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Aortic calcification: An early sign of heart valve problems?By Mayo Clinic staff
Original Article: http://www.mayoclinic.com/health/aortic-valve-calcification/HQ00245
- With Mayo Clinic cardiologist
Martha Grogan, M.D.read biographyclose window
Martha Grogan, M.D.Martha Grogan, M.D.
Dr. Martha Grogan is board-certified in internal medicine and cardiovascular diseases. She is a native of Cincinnati, Ohio, and received her medical degree from Northwestern University Medical School. Dr. Grogan has been on staff at Mayo Clinic since 1995 and is a consultant in the Division of Cardiovascular Diseases and is an assistant professor of medicine at Mayo Medical School.
Dr. Grogan is a noninvasive cardiologist specializing in heart failure, adult congenital heart disease and echocardiography. She has witnessed firsthand the importance of patient education in the treatment of diseases such as congestive heart failure and is excited about the tremendous educational opportunities now available through the Internet.
- Aortic calcification: An early sign of heart valve problems?
Tests and diagnosis (1)
- Doppler ultrasound: What is it used for?
Aortic calcification: An early sign of heart valve problems?
Does aortic valve calcification increase the risk of heart disease?
from Martha Grogan, M.D.
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|Aortic valve calcification|
Aortic valve calcification is a condition in which calcium deposits form on the aortic valve in the heart. These deposits can cause narrowing at the opening of the aortic valve. This narrowing can progress to become severe enough to reduce blood flow through the aortic valve, a condition called aortic valve stenosis.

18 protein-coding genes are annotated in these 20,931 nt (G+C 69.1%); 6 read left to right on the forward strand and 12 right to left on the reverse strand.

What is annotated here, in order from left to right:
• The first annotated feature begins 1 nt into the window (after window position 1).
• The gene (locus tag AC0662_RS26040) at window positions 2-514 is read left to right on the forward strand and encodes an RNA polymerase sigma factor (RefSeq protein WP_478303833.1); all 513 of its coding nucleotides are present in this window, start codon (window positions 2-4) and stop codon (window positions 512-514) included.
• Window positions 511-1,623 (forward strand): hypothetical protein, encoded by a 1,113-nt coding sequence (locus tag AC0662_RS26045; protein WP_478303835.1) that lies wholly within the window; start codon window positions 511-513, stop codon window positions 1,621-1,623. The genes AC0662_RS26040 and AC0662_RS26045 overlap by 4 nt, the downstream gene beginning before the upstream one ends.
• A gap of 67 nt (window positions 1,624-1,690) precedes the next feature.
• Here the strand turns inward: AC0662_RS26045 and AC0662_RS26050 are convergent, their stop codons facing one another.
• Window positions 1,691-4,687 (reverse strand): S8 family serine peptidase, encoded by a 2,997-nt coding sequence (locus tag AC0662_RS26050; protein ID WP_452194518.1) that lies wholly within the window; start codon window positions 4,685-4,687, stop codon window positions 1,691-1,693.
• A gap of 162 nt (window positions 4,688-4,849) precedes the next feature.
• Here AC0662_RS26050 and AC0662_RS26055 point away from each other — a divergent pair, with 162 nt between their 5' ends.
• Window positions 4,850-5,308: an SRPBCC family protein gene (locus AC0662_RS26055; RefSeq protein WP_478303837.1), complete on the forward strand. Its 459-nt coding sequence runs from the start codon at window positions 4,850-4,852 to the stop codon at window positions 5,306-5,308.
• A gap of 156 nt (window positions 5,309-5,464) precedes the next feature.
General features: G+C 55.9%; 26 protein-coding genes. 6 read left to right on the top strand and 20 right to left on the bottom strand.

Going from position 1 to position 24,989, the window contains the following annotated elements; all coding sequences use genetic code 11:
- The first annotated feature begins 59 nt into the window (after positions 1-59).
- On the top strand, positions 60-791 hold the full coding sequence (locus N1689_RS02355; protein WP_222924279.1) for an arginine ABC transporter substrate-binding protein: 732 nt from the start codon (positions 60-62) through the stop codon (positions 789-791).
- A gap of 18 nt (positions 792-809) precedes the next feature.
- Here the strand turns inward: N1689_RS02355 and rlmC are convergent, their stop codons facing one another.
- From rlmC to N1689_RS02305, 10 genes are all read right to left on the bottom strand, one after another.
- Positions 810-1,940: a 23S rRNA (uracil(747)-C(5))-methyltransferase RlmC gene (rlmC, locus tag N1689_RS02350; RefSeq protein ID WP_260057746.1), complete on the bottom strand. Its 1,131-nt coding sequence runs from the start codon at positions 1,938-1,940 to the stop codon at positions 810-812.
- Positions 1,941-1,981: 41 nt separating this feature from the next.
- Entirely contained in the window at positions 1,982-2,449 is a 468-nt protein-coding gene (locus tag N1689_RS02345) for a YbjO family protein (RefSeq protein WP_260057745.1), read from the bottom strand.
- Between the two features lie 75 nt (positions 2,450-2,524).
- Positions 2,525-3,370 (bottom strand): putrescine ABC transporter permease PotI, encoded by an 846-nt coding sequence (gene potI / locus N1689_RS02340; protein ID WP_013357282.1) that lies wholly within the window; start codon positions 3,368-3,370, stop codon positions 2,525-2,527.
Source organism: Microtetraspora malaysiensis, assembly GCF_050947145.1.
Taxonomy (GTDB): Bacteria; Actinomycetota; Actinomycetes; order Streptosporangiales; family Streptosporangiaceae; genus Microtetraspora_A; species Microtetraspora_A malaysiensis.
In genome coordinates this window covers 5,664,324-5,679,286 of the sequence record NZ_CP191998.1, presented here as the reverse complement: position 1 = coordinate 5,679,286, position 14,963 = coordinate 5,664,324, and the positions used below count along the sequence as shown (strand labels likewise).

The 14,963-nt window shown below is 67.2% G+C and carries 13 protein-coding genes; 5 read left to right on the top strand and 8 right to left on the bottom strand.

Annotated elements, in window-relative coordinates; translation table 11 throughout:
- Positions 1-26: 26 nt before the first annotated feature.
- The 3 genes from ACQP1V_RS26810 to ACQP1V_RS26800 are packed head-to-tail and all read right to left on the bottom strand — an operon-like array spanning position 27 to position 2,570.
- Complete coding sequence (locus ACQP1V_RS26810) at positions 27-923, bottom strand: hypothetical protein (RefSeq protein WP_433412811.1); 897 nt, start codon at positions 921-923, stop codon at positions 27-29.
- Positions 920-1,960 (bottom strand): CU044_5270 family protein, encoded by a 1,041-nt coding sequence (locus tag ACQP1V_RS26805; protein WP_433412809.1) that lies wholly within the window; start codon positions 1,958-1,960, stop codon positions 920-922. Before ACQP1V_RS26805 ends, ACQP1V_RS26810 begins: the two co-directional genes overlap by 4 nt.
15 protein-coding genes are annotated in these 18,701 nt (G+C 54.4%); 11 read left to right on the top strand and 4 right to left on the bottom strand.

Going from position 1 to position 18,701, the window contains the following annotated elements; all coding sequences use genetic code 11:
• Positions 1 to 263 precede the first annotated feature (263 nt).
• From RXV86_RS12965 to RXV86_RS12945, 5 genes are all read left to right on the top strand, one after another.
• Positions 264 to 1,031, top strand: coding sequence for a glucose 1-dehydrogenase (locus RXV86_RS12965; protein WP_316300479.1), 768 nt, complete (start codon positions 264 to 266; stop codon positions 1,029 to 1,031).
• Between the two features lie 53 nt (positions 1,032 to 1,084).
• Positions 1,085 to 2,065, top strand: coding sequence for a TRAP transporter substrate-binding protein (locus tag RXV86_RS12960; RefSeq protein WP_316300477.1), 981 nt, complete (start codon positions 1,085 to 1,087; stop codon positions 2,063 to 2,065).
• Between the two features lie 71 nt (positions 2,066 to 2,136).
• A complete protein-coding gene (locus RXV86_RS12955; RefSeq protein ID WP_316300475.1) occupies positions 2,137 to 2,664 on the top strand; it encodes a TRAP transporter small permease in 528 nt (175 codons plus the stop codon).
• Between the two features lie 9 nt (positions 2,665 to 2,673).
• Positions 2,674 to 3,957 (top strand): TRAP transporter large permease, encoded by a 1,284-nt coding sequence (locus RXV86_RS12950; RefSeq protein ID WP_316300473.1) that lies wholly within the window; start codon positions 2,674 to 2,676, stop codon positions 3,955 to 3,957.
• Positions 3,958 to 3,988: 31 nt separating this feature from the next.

Aortic valve calcification may be an early sign that you have heart disease, even if you don't have any other heart disease symptoms.
Calcification and stenosis typically affect people older than age 65. When it occurs in younger people, it's often caused by:
- A heart defect that's present at birth
- Other illnesses, such as kidney failure
- High cholesterol
Aortic valve sclerosis — thickening and stiffness of the valve — and mild aortic calcification usually don't cause significant heart problems, but require regular checkups to make sure your condition isn't worsening. It's important to have your cholesterol checked because you may need medications to lower cholesterol and help prevent aortic valve sclerosis from getting worse. If the valve becomes severely narrowed (stenotic), aortic valve replacement surgery may be necessary.Next question
Doppler ultrasound: What is it used for?
- Gharacholou SM, et al. Aortic valve sclerosis and clinical outcomes: Moving toward a definition. The American Journal of Medicine. 2011;124:103.
- Palmiero P, et al. Aortic valve sclerosis: Is it a cardiovascular risk factor or cardiac disease marker? Echocardiography. 2007;24:217.
- Conte L, et al. Aortic valve sclerosis: A marker of significant obstructive coronary artery disease in patients with chest pain? 2007;20:703.